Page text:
So You Want To Be a Nurse When You Grow Up?

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CNA Class Near Me You’re in becoming a nurse. How do you get into the field? First of all, you need to assess your basic … Why do you want to get into nursing? Are you getting ready to graduate from

You’re interested in becoming a nurse. How do you get into the field? First of all,So You Want To Be a Nurse When You Grow Up? Articles
you need to assess your basic interest. Why do you want to get into nursing? Are
you getting ready to graduate from high school and always wanted to be a nurse?
Do you want to go into nursing, because a relative is in the profession or your
family has a tradition of graduating nurses, and it seems like the right thing to do?
Nursing seems like a nice secure profession-the pay attracts you? You’ve always
liked helping others and you care a lot?

Have you worked in another career field and want a change for various reasons?
Does the “nursing shortage” make you feel like you need to be a part of the “gold rush,”
because you have read and heard about all of the wonderful sign on bonuses?
Thorough research still needs to be done, before the decision is made to embark upon
a nursing career. There are many resources which provide information on getting into nursing school,
studying for and passing boards, getting into new graduate employment programs,
summer exploratory programs, etc. But for traditional nursing work (bedside nursing)
in a hospital or long term care facility (traditionally known as a nursing home), it really
would do some good if you had a reality TV type experience. Reading books and
articles exclusively, won’t prepare you for what the profession is like.

During my first nursing clinical rotation, I knew instantly that I didn’t like hospital nursing.
However, I loved research, collecting data, writing papers, and so forth. Since I had a
science background and had worked in various laboratory settings (e.g., a dairy plant
testing milk to biotechnology company testing, human sera, a county environmental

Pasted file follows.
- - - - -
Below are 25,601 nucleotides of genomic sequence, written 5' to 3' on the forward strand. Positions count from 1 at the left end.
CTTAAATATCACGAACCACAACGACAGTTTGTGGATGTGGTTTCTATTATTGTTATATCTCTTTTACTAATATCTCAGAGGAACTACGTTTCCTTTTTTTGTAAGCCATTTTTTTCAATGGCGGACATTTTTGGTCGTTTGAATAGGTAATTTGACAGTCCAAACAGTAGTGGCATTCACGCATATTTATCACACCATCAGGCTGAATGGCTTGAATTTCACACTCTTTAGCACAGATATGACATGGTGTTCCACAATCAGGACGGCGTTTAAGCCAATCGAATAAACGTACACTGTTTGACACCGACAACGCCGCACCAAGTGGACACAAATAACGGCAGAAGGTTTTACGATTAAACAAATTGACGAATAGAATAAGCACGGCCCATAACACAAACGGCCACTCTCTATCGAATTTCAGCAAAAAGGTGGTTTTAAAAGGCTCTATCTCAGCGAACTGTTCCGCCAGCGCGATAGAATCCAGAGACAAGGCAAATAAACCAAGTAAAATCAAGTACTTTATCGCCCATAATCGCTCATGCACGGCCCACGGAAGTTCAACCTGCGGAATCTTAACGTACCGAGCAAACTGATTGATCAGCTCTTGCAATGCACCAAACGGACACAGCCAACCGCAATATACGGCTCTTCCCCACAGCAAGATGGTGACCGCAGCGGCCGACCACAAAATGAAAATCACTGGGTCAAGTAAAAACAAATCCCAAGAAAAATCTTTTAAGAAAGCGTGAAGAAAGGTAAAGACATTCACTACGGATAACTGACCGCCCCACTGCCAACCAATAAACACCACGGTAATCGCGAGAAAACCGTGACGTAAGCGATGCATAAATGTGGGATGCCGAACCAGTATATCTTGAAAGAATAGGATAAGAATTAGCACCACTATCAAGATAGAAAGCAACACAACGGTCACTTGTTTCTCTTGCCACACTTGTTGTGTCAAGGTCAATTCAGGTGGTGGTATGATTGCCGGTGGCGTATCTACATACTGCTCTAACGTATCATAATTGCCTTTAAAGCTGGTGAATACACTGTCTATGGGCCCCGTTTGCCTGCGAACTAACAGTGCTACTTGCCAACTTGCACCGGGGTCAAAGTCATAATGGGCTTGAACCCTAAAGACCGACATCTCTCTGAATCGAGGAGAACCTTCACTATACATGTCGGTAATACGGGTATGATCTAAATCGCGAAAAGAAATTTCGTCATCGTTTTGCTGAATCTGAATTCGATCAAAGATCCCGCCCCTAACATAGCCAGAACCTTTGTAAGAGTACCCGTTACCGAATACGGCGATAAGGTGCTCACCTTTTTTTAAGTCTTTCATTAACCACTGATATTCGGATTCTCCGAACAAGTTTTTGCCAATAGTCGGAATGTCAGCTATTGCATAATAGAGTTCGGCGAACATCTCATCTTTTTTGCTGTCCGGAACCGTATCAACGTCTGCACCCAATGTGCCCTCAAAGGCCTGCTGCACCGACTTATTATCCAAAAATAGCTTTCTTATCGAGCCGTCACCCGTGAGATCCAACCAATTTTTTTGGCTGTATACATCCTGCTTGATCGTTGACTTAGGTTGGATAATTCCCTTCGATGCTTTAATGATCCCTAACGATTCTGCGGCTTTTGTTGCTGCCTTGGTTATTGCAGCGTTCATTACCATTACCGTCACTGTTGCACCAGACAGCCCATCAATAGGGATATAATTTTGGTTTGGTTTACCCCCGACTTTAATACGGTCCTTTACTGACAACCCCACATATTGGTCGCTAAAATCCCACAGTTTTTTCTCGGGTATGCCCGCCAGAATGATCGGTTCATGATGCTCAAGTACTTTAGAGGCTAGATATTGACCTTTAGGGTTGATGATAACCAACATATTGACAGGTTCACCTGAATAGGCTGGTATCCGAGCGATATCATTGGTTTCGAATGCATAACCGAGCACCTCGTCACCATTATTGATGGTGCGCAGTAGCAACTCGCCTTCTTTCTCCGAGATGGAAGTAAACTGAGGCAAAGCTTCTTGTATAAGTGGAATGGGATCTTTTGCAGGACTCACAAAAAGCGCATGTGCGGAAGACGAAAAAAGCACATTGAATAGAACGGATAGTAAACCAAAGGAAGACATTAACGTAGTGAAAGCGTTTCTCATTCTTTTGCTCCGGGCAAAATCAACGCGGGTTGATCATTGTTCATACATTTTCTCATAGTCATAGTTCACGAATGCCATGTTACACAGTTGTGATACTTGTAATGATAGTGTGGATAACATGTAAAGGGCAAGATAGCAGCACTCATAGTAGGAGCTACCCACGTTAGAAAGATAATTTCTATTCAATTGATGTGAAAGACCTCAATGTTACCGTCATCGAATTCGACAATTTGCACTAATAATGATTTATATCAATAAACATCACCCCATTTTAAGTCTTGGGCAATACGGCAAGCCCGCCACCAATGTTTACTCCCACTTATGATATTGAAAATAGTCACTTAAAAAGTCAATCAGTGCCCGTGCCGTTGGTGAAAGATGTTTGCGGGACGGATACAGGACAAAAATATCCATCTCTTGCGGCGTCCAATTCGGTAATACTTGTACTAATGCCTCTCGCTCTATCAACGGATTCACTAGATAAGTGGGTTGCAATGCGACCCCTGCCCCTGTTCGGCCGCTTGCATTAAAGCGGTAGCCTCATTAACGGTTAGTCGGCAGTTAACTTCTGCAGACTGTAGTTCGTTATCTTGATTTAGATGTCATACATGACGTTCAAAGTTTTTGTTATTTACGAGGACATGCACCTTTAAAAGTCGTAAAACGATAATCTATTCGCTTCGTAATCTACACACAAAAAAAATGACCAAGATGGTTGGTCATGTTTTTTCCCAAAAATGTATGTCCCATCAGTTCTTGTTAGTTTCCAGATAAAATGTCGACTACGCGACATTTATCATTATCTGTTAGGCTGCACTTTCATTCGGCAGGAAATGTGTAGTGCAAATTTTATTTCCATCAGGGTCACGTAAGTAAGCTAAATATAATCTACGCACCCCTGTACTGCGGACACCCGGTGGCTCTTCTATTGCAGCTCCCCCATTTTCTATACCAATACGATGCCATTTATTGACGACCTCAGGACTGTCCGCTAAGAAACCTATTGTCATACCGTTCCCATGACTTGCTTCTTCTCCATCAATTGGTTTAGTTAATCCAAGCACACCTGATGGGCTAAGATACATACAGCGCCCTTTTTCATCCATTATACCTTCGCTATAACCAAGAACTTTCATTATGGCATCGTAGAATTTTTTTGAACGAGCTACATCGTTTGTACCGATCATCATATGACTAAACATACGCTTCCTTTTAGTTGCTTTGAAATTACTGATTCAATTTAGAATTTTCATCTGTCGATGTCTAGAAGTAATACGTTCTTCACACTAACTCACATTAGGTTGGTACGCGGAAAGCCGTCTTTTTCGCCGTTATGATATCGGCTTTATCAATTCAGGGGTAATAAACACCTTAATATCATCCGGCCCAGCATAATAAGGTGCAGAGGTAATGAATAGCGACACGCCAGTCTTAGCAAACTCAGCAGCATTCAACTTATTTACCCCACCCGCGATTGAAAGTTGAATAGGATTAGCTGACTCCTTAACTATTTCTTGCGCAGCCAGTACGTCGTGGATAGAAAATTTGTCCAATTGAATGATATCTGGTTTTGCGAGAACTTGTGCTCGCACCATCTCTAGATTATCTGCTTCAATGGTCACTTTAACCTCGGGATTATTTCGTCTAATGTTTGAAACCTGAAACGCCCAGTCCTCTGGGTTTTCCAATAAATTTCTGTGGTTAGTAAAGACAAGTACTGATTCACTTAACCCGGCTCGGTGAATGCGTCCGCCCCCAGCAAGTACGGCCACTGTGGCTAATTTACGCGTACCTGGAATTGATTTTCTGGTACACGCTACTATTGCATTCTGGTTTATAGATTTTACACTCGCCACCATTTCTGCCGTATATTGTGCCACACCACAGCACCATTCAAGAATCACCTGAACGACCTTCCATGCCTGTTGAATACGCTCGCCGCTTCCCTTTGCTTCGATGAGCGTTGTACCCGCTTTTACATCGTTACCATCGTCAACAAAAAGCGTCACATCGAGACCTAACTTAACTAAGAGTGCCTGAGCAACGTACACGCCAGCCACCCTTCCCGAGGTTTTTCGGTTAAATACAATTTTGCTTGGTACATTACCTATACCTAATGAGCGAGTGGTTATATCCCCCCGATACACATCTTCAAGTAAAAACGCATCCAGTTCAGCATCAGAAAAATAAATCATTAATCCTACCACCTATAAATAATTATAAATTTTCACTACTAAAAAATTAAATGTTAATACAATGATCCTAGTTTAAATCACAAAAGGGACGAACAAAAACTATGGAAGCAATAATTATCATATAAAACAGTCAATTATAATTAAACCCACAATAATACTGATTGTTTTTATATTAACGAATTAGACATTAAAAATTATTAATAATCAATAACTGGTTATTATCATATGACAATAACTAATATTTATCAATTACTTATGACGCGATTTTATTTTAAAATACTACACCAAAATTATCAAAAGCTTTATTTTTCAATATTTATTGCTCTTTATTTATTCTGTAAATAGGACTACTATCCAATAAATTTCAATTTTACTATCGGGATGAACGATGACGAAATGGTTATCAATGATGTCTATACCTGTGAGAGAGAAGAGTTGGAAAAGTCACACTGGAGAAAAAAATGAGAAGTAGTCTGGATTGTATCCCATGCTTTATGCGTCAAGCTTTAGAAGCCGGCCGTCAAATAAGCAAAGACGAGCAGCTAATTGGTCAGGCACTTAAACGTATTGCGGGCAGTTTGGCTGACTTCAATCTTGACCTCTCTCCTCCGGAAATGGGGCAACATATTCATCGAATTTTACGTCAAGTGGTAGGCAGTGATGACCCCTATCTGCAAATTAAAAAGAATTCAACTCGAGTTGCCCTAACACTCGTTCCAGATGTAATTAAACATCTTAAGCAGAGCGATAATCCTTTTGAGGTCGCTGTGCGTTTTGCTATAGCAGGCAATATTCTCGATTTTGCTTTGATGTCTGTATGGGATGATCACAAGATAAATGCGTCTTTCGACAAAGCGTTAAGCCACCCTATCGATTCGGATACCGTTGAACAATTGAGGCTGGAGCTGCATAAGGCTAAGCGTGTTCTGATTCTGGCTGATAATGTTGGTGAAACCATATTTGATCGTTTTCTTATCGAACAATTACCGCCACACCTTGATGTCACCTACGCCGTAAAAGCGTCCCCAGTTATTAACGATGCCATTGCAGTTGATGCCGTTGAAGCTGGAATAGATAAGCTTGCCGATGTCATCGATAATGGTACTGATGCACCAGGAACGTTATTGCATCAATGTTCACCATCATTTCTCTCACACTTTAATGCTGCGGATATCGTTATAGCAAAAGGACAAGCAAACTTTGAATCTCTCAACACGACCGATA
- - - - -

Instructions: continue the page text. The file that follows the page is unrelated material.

health lab testing water sample on a mass spectrophotometer, a food plant testing
spaghetti sauce), going into nursing research seemed like a natural progression. The
rude awakening: No one ever told me about the 5-6 years of med-surg hospital experience
needed, before an employer would even look at me. It was not anyone else’s responsibility
to tell me this. Clearly, the lesson is to do all of your homework.

After graduating from nursing school, I combed the Internet, help wanted ads, journals,
and even enlisted a network of friends to be on the lookout for any nurse research employment opportunities. Positions in nursing research were scarce. My diverse science background,
along with my Bachelor of Science degree from the University of Rochester, weren’t a
powerful enough combination to hurry me into the interviewing seat. Hence, I never
landed an interviewing spot for any nursing research positions.

There are simple, invaluable, economically efficient ways to thoroughly research
nursing as a profession. Of course, nothing can substitute for the actual on the job
experience. But you are not there yet, and you want to investigate to see if you want
to get there. Here a few suggestions to include on your career research things to do list: (1)
utilize the Internet to the fullest, (2) use the services of your ISP (Internet Service Provider)
such as AOL, MSN, etc., (2) make contact with potential employers in your area, (3)
try volunteering, (4) and find student mentors at your local college and university.
Start with an open mind before you use any of these resources.

Many prospective students have their specialty title etched in stone. “I want to go into
pediatric nursing, because I love children.” “I want to work in trauma.” Moreover,
they don’t want to discuss or research anything else. There is absolutely nothing
wrong with having a vision of which practice area you’d like to specialize in, but it is
a good idea to keep the door open for other possibilities. The turn over can be high and
many nurses change specialty areas for various reasons, from burnout, boredom,
needing a change of pace, advancement reasons, to unforeseen circumstances. The
good thing about changing specialty areas is your skills are transferable.

Utilizing the Internet yields a wealth of information. There are many contacts to be made
on the Internet. Let’s hypothesize, for reference purposes, CRNA (Certified Nurse Anesthetist)
will be used as an example specialty area, and hypothetically, you are interested in becoming
a CRNA. Keep in mind you have already researched nursing schools, salary ranges,
employment outlook, and in addition to becoming a registered nurse you’re aware
of the advanced degree requirement. This part of your research has already been done.

There are many organizations where you can make email contact, or get other
contact information from nurse professionals who are retired CRNAs, or those
who currently work in the field. Go to to do a search. Try Google’s
advanced search feature and type in keywords “email” and “CRNA” without quotes,
on the first line.

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